Cyber Security Education Report by CCICADA Guides DHS

Report Provides National Framework for Cyber Education at All Levels

malwareIf America wants to protect itself from cyber threats and attacks by criminals, terrorists, and enemy nation states, it needs one thing more than anything else—a cyber-savvy citizenry at all levels of business, government and academia.

At the March 2015 Maritime Cyber Security symposium hosted at Rutgers University by CCICADA and the American Military University, cyber security experts repeatedly underscored the importance of training current and future generations in how to deal with the technical, operational, legal, and policy aspects of cyber attacks on all US institutions and critical infrastructures, not just on the maritime transportation system.

“End users of all description are the weakest link. They need to be made aware of phishing, password protections, identity theft, and the like.”
Dennis Egan, CCICADA research professor

“We are incredibly challenged in this area,” Vice Adm. Chuck Michel, Deputy Commandant for Operations of the US Coast Guard, said in his keynote address. “The key to this thing is not equipment. It is human beings.”

Fortunately, CCICADA has already prepared and delivered a report to the US Department of Homeland Security on how to approach this enormous task. The CCICADA Report on Cyber Security Education, prepared for DHS’s Science & Technology Cyber Security Division, was presented by CCICADA researcher Dennis Egan at the symposium. One of CCICADA’s responsibilities, as a DHS University Center of Excellence, is to help train the next generation of homeland security workers.

The research report, completed in June 2014, reveals what is being done in the area of cyber security education and training in the United States and other countries. It also makes recommendations for further research to help DHS meet its cyber-security-education responsibilities.

The Cyber Security Education Report has a broad scope, going well beyond maritime cyber security, which is a relatively new area of concern. The report discusses both the development of a talented team of cyber security experts and the overall cyber security education of the nation’s workforce, since it is the nontechnical users of cyberspace who often lead to the biggest cyber breaches. The report’s research team convened 53 experts on all aspects of cyber security, education, and related disciplines for a brainstorming workshop and did an extensive literature review. It solicited input from many other experts by phone and email. The report provides insights in four main areas:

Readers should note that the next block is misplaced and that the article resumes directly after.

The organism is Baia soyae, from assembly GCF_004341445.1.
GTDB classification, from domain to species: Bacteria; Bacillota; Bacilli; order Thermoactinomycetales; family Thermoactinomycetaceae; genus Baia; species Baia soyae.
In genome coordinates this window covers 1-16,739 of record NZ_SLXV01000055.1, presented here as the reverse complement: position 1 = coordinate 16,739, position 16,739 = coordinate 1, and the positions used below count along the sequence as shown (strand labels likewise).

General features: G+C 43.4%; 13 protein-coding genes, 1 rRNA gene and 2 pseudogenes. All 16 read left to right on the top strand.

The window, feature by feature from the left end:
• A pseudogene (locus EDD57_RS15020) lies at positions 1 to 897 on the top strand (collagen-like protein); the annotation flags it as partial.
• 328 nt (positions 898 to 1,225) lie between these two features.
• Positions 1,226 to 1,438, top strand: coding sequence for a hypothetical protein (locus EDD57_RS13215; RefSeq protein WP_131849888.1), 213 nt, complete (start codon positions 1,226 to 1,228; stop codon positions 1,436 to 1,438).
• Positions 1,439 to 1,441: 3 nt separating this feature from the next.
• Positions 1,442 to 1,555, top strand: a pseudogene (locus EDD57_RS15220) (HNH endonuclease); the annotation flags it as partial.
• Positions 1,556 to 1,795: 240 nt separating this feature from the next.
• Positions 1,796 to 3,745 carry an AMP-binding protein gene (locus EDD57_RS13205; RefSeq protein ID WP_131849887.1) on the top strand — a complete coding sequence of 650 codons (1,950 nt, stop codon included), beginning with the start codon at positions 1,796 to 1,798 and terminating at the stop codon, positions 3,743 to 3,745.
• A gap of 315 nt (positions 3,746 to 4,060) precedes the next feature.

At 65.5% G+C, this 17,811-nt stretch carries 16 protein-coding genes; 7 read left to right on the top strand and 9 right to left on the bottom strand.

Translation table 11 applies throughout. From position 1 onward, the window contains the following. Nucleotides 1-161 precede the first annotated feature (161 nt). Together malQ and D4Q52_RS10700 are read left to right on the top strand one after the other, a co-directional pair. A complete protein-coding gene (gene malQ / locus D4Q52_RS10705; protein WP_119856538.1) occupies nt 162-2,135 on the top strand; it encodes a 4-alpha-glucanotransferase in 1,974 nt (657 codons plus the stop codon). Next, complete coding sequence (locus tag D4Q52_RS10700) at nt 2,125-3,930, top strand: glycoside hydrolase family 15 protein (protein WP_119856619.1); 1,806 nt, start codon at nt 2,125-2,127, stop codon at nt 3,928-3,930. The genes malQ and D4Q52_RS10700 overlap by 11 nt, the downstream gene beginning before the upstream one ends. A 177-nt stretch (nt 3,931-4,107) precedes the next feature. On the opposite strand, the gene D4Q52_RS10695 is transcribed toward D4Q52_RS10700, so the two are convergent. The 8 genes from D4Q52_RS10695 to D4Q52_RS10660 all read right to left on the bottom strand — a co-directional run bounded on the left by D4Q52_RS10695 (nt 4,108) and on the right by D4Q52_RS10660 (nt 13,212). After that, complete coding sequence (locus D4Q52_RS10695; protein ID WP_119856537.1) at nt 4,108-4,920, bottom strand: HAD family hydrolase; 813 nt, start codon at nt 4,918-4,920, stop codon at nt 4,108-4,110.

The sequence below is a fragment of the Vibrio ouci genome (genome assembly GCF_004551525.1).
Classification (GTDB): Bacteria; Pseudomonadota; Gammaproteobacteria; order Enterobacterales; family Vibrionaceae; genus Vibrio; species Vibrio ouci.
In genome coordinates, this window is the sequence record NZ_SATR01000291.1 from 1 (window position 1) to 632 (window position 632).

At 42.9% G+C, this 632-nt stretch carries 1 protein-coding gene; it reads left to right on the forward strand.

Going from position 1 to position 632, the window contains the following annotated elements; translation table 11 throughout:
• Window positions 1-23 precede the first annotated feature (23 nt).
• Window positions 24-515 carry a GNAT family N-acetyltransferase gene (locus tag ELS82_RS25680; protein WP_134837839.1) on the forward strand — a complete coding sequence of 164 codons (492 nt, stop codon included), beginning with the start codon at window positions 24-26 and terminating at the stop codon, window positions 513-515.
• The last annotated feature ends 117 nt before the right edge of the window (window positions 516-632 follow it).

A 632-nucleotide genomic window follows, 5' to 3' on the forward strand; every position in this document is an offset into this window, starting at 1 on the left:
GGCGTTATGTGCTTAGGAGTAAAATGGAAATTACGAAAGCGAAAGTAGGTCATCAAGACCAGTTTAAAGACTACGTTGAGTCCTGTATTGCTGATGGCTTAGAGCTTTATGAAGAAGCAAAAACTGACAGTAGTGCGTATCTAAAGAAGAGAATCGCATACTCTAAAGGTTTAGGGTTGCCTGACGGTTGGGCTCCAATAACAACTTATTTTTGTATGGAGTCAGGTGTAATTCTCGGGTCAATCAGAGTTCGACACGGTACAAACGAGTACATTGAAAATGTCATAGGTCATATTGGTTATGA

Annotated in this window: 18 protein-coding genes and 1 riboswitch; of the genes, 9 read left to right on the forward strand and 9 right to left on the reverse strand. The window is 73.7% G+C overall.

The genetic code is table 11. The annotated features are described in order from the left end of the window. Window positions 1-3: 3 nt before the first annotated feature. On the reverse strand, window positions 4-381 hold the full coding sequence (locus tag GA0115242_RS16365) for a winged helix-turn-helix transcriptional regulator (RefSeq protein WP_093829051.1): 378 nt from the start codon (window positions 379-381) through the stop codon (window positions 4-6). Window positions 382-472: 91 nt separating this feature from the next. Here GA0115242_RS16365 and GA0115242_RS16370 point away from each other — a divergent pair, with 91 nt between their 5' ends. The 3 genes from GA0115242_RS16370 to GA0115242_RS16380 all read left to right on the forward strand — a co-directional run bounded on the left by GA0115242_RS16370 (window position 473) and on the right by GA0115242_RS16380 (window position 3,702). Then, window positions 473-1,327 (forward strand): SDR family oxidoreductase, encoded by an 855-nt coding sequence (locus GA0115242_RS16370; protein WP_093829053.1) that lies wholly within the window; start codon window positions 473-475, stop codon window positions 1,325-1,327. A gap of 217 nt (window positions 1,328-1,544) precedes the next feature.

1. What are the implications of the evolving nature of cyber security threats and responses?
  2. What are the approaches to cyber security education and training in different communities and organizations?
  3. What principles of teaching and learning are applicable to cyber security education and training?
  4. How can the effectiveness of cyber security education and training be assessed?

In his symposium presentation, Egan said three important lessons about cyber security education can be gleaned from the report:

Lesson 1: It’s Not Just About IT Courses

While cyber security has some highly technical IT-centric concepts, cyber-security content should be included in the curriculum of other education disciplines, including economics, history, political science, public policy and law.

“We have to be able to evaluate the economic consequences of cyber threats, understand what groups and nations are likely to pose these threats, and understand how protections and legal remedies differ across different countries,” Egan said.

Lesson 2: It’s Not Just for STEM Majors

Cyber security concepts should be understood by everyone working in our highly cyber-centric world, not just those who studied science, technology, engineering or mathematics. The report found that multi-disciplinary, problem-solving teams, with students taking on different roles, worked well in cyber-security education and training programs

“End users of all description are the weakest link. They need to be made aware of phishing, password protections, identity theft, and the like. They also need to be able to detect and diagnose when something is ‘not right,’ and to be able to talk with techies,” Egan said.

Lesson 3: It’s Not Just for “Students”

Because cyber threats are constantly evolving, it is not sufficient to educate and train traditional 18-23 year-old college students in cyber security and say, “You’re done.” Professionals who are already well into their careers also need cyber training and education.

“For example, senior military officers are returning to schools that do not have well-developed cyber curricula. It’s essential to provide certification programs for those in cyber-critical positions and to provide constantly updated refresher courses at all levels,” Egan said.

Finally, we have to educate the population at large, including children (perhaps as young as kindergarden age), about secure cyber behavior and cyber security as a career option.

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